This process will be very different from the first go-around. The Chamber of Deputies and the Senate will each select twelve “experts.” These 24 experts, named the Commission of Experts, will draw up the first draft of the constitution. They start work on March 6 and have 3 months to complete the draft.

On Sunday May 7, voters will go to the polls to elect the Constitutional Council. Voting is mandatory and there is a gender parity requirement. Some seats are reserved for the indigenous peoples of Chile. The Constitutional Council will write a new constitution based on the draft created by the “experts.” Contradictions will be worked out by a joint committee of experts and members of the Constitutional Council. The final draft must be completed by November 7 and submitted to a mandatory popular referendum on December 17.

The root cause of Chile’s social problems remains the neoliberal model of capitalism imposed under U.S.- backed dictator Augusto Pinochet (1973-1990). Pinochet came to power in a U.S.- engineered coup against the democratically-elected socialist president Salvador Allende. Carried out by the CIA and the Chilean military, the coup destroyed the progressive social and economic measures of the Allende government and replaced them with a made-in-the-U.S. economic model designed by Milton Friedman and his Chicago Boys. This model privatized education and healthcare,destroyed the Chilean social security system and replaced it with private plans, crushed worker rights and environmental protections, and privatized natural resources (except copper, which subsidized the Chilean armed forces). This model was built into the Chilean constitution and governmental structures during the transition to democracy in 1990 and is still defended by the conservative political parties and elites. It has resulted in massive social inequality in a relatively advanced country. While Chile can expect a constitution better than the Pinochet-era document, the probability of radical change, given a process dominated by the existing political parties, including the conservative parties, is nil.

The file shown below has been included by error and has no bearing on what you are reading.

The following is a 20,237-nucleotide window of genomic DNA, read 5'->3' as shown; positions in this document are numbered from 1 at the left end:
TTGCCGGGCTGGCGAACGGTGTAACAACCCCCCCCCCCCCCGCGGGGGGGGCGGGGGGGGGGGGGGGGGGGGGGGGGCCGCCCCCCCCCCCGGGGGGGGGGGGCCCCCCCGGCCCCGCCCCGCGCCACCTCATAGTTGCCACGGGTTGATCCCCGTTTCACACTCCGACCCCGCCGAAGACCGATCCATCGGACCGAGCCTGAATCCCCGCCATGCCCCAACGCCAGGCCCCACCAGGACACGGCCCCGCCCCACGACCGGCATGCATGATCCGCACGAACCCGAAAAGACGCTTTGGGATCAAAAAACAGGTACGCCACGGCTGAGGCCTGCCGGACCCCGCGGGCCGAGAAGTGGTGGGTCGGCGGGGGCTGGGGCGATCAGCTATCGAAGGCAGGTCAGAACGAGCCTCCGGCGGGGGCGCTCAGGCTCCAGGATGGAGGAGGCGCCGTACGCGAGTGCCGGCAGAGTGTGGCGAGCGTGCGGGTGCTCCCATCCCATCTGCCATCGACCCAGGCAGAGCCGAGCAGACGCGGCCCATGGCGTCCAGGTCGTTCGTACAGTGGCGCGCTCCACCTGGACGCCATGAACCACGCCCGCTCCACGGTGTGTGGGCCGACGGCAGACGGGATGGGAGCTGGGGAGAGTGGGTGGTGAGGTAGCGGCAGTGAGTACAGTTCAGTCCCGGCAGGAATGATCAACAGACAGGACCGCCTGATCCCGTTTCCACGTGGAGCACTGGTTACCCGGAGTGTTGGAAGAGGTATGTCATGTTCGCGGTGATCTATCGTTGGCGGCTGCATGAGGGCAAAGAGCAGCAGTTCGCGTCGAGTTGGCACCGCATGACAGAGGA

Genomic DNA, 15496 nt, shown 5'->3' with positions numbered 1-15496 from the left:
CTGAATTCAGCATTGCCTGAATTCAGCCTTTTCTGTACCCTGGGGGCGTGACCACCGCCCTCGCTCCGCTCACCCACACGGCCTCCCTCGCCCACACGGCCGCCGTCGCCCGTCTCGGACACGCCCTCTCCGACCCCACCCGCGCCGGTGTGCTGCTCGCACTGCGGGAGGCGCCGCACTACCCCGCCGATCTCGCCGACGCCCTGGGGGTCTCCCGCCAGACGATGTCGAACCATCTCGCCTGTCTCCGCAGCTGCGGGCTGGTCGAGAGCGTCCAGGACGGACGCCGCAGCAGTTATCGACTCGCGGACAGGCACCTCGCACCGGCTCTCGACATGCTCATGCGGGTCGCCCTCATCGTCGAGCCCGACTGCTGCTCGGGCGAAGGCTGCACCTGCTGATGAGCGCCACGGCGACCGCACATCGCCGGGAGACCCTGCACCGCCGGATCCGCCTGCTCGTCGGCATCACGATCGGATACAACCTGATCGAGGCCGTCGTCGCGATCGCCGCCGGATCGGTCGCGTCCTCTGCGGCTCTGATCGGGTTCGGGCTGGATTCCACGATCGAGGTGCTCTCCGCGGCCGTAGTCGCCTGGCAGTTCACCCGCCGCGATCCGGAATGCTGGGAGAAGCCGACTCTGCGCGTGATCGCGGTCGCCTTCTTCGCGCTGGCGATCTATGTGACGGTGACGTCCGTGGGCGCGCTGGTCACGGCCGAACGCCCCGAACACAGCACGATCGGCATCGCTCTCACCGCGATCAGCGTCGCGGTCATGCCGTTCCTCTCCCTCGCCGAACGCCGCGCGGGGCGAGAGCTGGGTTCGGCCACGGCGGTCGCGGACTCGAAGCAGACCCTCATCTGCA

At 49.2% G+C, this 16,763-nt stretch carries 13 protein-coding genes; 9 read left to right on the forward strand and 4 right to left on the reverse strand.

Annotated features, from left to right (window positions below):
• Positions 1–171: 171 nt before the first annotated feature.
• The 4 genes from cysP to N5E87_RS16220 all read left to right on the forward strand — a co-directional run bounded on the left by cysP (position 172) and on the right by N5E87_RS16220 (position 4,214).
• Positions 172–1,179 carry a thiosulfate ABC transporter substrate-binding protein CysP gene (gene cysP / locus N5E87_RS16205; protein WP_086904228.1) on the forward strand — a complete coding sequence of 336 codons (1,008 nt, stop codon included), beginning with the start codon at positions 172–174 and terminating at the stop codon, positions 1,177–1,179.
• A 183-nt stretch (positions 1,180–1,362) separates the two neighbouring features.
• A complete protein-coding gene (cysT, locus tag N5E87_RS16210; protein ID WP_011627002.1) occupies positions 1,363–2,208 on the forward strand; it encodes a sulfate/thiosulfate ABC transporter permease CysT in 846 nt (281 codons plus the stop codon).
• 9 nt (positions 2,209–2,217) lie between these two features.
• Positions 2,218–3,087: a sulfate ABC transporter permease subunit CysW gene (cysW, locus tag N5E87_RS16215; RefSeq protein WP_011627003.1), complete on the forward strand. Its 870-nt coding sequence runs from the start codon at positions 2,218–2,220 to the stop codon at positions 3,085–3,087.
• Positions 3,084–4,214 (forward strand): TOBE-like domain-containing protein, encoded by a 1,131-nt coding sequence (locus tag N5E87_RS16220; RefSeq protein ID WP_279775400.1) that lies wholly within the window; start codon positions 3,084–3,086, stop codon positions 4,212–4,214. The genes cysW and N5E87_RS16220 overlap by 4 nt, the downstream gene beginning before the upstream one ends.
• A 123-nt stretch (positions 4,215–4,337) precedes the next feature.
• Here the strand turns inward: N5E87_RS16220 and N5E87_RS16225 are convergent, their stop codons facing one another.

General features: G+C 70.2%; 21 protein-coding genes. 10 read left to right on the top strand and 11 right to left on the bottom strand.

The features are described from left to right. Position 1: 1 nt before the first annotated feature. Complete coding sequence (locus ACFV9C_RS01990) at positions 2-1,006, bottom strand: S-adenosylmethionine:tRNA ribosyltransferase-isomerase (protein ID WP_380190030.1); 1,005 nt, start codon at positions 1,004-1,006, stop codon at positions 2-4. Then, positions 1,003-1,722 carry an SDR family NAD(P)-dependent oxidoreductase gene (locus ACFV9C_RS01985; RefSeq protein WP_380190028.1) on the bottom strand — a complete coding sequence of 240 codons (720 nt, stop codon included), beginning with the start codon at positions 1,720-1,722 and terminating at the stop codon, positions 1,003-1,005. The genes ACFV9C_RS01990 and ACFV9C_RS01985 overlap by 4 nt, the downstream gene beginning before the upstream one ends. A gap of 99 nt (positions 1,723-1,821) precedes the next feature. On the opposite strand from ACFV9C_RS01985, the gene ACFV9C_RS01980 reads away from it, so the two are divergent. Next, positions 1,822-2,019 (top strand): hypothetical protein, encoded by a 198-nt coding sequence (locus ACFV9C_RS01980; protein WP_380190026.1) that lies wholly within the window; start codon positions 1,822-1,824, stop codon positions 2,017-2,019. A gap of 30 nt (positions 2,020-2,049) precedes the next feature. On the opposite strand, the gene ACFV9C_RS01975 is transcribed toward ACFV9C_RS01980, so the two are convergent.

Michael Livingston is a longtimepeace and antiwar activist. He has lived andworked in Honduras, Chile, and Spain. A professor of psychology at the College of Saint Benedict and Saint John’s University, he is currently directing a study abroad program in Seville, Spain.

Independent media is essential in these Rise Up Times. Your support makes Rise Up Times, Media for Justice and Peace possible. Please donate today.

Subscribe to Rise Up Times today. Donations of every amount are welcome.

Raised fist and pen power


Leave a Reply

Share This Story, Choose Your Platform!

Subscribe via email
Enter your email address to follow Rise Up Times and receive notifications of new posts by email.

Join 3,899 other followers


VIDEO: Militarism, Climate Chaos, and the Environment